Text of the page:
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D. JUNII JUVENALIS SATIRE XIII.
THE LATIN TEXT OF OTTO JAHN.
Edited, with English Notes,
BY J. E. B. MAYOR, M.A.
FELLOW OF ST. JOHN'S COLLEGE, CAMBRIDGE,
AND ASSISTANT MASTER IN MARLBOROUGH COLLEGE.
Facit indignatio versum.
MACMILLAN & CO.
TO THE REV.
BENJAMIN HALL KENNEDY, D.D.
HEAD MASTER OF SHREWSBURY SCHOOL, AND
PREBENDARY OF LICHFIELD.
MY DEAR DR. Kennedy,
If I were free to choose amongst English scholars the one to whom the cause of Classical education has been most indebted, and to whom, therefore, a school edition of a Latin author may most fitly be dedicated, no name would suggest itself before yours. However, the feelings of pride and affection with which Shrewsbury men look back upon their school and their master, leave no room for hesitation, except on account of the unworthiness of the offering. Indeed, in inscribing with your name the first-fruits of those studies, in which you
first taught me to take an interest, I am but giving back, in so far as my book bears any marks o painstaking accuracy, that which I originally derived from you: the many blemishes, which your practised eye will detect, will, I am sure, find in you an indulgent censor: nor need I fear lest others should charge my shortcomings upon the place of my early education.
Believe me to be,
My dear DR. Kennedy,
Your grateful and affectionate Pupil,
J. E. B. MAYOR.
May 28, 1853.
MORE than twenty years ago Professor Madvig called public attention' to the scant measure of justice which scholars had dealt out to Juvenal,—but few in all having expounded his Satires, and those few not only wanting in exact grammatical knowledge, but also misled by a perverse determination to detect recondite allusions in the simplest words. Happily, this reproach is no longer applicable to the same extent; for, although no complete edition has yet appeared, rivalling those which we possess of most other authors of equal importance, still the criticisms and comments of Heinrich,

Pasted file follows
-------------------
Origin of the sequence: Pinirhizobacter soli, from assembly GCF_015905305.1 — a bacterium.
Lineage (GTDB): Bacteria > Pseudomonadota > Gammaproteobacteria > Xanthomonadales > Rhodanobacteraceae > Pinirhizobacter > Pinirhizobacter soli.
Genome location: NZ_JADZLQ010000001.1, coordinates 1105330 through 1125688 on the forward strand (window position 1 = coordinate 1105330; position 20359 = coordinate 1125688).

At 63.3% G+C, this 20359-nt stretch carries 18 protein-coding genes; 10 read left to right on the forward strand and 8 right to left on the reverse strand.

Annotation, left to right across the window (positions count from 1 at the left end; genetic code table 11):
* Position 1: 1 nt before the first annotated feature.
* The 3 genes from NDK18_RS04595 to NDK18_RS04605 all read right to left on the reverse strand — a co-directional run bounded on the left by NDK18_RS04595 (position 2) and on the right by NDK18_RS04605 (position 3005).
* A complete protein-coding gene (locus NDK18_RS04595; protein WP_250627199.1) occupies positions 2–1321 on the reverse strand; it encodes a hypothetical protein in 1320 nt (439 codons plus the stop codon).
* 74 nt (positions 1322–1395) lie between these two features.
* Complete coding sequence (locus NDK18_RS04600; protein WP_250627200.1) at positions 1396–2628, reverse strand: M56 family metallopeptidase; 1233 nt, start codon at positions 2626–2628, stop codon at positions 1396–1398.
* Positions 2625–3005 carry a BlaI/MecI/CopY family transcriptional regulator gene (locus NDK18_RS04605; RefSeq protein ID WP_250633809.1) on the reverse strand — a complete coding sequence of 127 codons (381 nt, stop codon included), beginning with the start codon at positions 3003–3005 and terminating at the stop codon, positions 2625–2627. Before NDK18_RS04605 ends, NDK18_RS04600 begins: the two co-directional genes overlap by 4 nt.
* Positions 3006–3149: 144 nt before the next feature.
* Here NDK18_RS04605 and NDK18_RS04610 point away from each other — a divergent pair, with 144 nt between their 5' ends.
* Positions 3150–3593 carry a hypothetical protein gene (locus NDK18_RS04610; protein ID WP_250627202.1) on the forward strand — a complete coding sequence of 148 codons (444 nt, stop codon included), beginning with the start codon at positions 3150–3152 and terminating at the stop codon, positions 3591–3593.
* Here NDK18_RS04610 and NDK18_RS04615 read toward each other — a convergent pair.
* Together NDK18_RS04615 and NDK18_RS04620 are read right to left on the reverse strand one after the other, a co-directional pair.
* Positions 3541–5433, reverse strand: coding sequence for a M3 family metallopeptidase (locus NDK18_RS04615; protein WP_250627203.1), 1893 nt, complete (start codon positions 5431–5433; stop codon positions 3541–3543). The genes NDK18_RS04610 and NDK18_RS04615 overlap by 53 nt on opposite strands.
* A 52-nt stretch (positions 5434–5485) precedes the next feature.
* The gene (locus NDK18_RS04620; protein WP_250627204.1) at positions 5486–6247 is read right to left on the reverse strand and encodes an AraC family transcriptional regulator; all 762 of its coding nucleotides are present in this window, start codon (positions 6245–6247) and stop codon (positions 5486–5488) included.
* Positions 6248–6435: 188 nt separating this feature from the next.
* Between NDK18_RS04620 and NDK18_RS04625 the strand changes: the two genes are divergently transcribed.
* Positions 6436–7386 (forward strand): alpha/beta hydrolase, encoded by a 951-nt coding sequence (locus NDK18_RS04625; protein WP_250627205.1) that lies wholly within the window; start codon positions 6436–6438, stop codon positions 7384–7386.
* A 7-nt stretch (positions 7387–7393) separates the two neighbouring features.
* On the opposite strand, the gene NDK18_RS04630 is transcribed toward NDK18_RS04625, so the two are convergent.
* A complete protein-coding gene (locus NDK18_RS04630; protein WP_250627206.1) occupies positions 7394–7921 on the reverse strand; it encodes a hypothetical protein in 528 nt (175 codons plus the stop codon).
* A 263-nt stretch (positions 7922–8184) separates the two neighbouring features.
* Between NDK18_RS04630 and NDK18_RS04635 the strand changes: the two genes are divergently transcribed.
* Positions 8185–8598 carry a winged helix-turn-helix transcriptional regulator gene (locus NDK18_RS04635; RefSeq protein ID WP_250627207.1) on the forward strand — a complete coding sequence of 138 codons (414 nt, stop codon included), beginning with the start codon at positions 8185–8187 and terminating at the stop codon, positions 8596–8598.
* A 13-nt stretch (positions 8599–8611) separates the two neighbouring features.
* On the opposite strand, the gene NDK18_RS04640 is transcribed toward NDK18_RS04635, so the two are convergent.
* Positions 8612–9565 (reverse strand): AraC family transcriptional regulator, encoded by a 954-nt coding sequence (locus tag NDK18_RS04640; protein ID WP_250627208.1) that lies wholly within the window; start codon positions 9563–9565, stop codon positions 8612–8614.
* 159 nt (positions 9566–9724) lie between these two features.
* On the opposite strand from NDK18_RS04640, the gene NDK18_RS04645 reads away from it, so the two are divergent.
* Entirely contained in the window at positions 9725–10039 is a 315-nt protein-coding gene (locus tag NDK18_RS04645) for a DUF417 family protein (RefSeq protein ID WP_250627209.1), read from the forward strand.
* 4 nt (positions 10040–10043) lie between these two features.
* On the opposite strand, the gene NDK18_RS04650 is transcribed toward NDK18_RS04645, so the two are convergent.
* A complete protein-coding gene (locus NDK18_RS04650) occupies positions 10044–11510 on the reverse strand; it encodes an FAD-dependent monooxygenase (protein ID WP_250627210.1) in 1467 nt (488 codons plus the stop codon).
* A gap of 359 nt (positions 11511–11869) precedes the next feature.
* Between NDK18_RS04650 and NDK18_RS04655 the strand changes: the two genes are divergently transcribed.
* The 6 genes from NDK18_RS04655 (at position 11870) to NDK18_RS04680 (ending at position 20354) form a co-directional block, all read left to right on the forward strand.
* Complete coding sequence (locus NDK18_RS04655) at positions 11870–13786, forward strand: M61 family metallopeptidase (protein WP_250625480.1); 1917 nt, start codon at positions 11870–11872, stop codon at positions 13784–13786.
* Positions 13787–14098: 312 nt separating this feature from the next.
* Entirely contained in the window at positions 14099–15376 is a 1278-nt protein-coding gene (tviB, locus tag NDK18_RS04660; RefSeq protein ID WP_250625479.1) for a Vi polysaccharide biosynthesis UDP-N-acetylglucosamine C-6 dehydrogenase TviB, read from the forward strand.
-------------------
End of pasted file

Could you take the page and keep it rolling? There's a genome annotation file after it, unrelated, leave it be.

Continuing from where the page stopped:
1 In his first Disputatio de Locis aliquot Juvenalis interpretandis, published in 1830, since inserted in his Opusc. Acad. i. pp. 29-63: a second Essay followed in the second volume, pp. 167-205. These Opuscula and his edition of Cic. De Fin. deserve to be better known among us. His Greek Syntax, translated by Mr. Arnold, is announced for publication. Latin Grammar is now in general use. (I have referred in my notes to the first German edition, in which the paragraphs are sometimes numbered differently from those of the English translation.)
2 As Heinrich's Commentary has been unduly praised by Mr. Long (Class. Mus. i. 369 sq.) and Mr. Ramsay (Dict. Biogr.), and in Germany by Schneidewin and others, it may be well to refer to the juster criticisms of W. E. Weber (Jahn's Jahrb. 1841, pt. ii. pp. 115 sq.) and Madvig (Omnino vix dici potest, quantum commentarii Heinrichiani infra famam et exspectationem reperti sint, quamque pravo acumine sæpe sana perverterit, aperta et perspicua inanibus suspicionibus et opinionibus obscuraverit, Opusc. ii. p. 176 n.). It may be a consolation to some readers to learn that this great critic has been guilty of a false quantity (Sat. xi. 90, where he conjectures adhuc for autem).